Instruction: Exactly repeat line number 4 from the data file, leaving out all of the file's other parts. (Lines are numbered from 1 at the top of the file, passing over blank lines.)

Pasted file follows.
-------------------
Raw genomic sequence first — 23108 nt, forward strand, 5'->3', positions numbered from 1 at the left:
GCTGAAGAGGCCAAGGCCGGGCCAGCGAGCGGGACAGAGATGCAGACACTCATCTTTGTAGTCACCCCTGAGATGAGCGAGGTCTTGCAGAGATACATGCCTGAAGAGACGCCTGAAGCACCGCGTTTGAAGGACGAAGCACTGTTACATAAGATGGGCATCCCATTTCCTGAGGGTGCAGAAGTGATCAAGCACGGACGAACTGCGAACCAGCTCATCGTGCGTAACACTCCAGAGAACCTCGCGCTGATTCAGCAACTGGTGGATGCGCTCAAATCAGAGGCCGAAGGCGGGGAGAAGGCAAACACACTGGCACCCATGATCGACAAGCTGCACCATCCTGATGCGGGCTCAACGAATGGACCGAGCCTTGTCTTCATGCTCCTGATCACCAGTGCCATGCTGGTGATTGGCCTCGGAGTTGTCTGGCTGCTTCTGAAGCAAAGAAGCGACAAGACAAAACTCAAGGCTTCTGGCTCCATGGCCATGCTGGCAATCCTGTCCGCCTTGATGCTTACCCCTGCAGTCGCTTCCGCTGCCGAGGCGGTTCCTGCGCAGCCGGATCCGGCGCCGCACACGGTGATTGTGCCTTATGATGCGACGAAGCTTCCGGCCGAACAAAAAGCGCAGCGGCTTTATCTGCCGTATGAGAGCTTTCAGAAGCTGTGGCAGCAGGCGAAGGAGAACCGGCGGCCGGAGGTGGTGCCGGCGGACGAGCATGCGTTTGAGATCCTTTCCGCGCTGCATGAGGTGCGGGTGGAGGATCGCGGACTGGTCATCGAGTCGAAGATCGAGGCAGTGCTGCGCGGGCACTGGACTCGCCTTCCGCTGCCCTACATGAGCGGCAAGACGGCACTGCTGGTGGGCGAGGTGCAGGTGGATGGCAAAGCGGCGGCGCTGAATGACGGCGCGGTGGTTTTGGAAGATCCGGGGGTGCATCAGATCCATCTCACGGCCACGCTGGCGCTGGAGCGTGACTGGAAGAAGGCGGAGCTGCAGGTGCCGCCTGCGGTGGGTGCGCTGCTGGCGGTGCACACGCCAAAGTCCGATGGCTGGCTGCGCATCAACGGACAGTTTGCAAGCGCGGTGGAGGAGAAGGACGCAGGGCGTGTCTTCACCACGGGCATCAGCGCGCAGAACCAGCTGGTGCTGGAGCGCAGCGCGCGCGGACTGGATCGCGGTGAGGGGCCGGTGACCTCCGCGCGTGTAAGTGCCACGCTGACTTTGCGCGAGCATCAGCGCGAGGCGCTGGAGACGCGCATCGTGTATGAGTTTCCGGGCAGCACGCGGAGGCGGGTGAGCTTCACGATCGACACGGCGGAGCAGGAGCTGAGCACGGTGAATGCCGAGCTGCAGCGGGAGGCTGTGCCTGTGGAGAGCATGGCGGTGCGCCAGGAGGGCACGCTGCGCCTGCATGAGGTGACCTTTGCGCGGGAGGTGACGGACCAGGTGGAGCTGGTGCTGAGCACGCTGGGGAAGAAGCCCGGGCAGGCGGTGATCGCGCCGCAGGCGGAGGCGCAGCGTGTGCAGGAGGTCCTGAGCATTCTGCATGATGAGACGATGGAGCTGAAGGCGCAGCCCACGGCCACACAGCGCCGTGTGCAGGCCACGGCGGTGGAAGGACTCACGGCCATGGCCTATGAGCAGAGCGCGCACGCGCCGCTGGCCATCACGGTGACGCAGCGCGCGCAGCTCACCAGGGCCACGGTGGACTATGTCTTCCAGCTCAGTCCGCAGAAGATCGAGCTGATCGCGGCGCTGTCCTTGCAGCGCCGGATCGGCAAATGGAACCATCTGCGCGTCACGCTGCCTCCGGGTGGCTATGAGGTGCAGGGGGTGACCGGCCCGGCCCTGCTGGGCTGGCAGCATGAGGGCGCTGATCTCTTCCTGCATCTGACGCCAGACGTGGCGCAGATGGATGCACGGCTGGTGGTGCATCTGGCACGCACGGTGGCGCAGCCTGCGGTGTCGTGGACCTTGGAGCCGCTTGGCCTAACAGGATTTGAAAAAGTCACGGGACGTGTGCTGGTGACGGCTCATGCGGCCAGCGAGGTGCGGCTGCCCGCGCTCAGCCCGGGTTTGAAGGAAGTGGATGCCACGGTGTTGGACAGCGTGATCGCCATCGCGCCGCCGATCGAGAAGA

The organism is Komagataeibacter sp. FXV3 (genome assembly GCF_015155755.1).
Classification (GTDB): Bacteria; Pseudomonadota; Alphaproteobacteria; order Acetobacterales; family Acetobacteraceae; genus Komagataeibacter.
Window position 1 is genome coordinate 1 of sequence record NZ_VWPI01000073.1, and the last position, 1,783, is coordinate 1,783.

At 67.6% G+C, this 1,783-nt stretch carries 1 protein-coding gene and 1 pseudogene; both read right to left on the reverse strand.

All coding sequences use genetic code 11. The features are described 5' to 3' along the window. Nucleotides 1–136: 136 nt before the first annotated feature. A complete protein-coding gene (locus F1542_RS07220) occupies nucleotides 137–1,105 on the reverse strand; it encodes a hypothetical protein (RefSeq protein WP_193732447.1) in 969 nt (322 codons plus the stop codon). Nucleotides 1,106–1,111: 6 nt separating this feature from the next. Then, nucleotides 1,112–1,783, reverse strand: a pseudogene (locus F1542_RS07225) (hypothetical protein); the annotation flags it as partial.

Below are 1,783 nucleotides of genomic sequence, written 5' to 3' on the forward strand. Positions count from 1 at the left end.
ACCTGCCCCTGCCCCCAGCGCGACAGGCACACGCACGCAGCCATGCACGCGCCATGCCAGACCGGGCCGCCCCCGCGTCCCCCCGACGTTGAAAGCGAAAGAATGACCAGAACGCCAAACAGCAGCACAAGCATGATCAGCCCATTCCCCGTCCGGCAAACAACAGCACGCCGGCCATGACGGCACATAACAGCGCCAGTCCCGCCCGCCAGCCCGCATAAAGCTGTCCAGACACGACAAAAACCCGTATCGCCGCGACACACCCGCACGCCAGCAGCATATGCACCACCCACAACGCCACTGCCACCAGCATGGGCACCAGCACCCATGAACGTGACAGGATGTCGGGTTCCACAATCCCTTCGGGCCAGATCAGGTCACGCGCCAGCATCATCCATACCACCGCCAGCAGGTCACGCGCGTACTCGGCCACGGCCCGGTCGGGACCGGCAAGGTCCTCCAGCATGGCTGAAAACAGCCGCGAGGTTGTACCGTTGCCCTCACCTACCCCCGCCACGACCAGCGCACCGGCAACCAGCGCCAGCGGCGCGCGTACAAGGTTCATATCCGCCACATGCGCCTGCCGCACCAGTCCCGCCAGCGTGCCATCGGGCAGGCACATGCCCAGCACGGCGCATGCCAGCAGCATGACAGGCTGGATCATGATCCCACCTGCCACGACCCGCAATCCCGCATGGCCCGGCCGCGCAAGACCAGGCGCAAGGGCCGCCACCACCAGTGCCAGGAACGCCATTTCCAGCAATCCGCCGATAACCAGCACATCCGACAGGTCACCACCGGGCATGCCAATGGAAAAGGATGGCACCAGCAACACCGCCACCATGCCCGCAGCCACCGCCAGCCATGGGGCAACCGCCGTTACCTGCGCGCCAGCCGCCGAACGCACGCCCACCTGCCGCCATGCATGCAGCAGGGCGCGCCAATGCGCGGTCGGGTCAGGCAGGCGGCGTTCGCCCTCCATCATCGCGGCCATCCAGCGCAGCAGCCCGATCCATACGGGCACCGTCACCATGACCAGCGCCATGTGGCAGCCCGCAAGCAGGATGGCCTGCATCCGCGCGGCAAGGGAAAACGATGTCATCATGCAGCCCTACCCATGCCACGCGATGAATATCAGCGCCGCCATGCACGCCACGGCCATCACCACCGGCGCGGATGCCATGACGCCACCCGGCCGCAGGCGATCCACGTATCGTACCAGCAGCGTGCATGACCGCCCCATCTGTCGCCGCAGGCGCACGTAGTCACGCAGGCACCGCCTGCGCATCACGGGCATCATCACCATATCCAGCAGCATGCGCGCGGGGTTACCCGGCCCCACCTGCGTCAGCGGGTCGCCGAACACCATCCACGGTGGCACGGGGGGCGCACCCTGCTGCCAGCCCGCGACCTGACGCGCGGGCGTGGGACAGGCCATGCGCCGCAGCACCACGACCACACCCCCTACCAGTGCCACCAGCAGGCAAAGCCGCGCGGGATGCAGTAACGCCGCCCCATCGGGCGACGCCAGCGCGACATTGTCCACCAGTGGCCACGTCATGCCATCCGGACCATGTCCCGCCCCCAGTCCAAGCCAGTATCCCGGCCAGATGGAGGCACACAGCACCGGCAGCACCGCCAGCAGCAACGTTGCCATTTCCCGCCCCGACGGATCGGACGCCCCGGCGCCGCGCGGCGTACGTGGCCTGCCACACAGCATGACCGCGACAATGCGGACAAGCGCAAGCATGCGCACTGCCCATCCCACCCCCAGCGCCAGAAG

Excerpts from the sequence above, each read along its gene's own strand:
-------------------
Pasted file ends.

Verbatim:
Classification (GTDB): Bacteria; Pseudomonadota; Alphaproteobacteria; order Acetobacterales; family Acetobacteraceae; genus Komagataeibacter.